Sugar over sanctions: how rising prices impact Russian policy

General Policy

This is the first part in Global Counsel’s series on the Russian parliamentary elections this September. Each part discusses how government policy and decision-making is being impacted by the election build-up and what this means for businesses and companies whose operations are linked to Russia. Sign up here to hear more about our future events, podcasts and blogs on Russia, CEE and Central Asia.

In late 2020, the Russian government introduced domestic price caps on ‘socially significant’ foods, like sugar and sunflower oil, to try and hold off rising prices at supermarket shelves. Economists warned that this extraordinary intervention in the market would have unforeseen consequences but bubbling public resentment just before a parliamentary election was too politically important to ignore. Now the first crisis has struck. In late March, Russian retailers complained they were running low on sugar because producers were refusing to sell their product until government subsidies were introduced to cover their expected losses. The government is promising to keep sugar on the shelves, but any measure it takes to address this crisis is likely to generate more problems further down the road. So, what does this problem, and the Kremlin’s response to it, mean for businesses?

The price cap has been panned by the Central Bank, Economics Ministry, Ministry of Trade and the Audit Chamber. All of them warned that the Kremlin’s efforts would at best pass on costs to consumers in other ways and, at worst, cause significant long-term harm to Russian producers and consumers. They were right: food prices have continued to rise despite the price caps (see Fig. 1) and the damage to the food industry, for example the sugar crisis, is just starting to emerge. However, with 60% of Russians saying that rising prices are their main concern, the Kremlin feels, and will likely continue to feel, that the long-term consequences of market intervention for the food industry are less important than trying to shore up consumer spending power. President Vladimir Putin tried to address business anxiety in his Federal Assembly speech in April. He said that the government will act to avoid a return to the empty shelves of the Soviet Union, suggesting that the state will continue intervening in the market if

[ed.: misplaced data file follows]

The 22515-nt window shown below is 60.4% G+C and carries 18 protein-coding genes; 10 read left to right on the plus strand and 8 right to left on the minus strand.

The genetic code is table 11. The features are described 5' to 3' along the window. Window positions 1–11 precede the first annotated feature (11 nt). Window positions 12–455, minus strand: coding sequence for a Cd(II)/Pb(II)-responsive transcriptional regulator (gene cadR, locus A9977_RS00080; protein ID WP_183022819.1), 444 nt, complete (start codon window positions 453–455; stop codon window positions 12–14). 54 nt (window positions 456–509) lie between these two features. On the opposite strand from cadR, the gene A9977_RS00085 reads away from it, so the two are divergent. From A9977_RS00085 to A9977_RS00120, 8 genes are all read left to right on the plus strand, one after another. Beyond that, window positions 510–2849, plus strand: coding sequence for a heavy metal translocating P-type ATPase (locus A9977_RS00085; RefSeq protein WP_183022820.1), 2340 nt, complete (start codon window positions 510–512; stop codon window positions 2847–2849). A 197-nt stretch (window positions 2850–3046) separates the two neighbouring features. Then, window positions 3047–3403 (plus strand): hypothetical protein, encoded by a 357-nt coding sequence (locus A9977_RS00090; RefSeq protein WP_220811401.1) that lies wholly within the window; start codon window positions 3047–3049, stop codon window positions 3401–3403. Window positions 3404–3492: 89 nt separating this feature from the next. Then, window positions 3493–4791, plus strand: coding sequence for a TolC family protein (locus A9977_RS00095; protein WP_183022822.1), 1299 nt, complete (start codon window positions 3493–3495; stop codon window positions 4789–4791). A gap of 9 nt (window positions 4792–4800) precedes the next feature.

prices carry on rising. What this statement reveals is crucial for businesses. If there is a short-term solution to politically sensitive subjects, like rising food prices, then the government is likely to take it even if this means hurting the private sector and causing long-term harm to the economy.

Compared to the EU and the US, Russia’s food inflation is stubbornly high, but solutions are hard to find. There are some, like Vera Ganzia, member of the parliamentary committee on budget and taxation, who are calling for Soviet levels of state intervention in the market but the Kremlin neither has the resources nor the inclination to act in this way, even if rising prices are keeping policymakers awake at night. Other solutions include a ramp up in private investment to increase domestic production or allowing more imports from global markets. But neither of these are likely to gain ground due to ongoing business uncertainty, a lack of clear government policy, and sanctions of EU food products which restrict imports. 

The absence of effective political solutions to the food inflation problem is the nub of a much wider concern with Russia’s fiscal strategy, as The Economist recently wrote, the Kremlin is great at protecting the economy from sudden global shocks but not so good at encouraging growth and innovation, the latter being key to tackling food prices. This economic philosophy, stability over innovation, permeates through Russian economic policy, impacting both domestic and foreign businesses alike.

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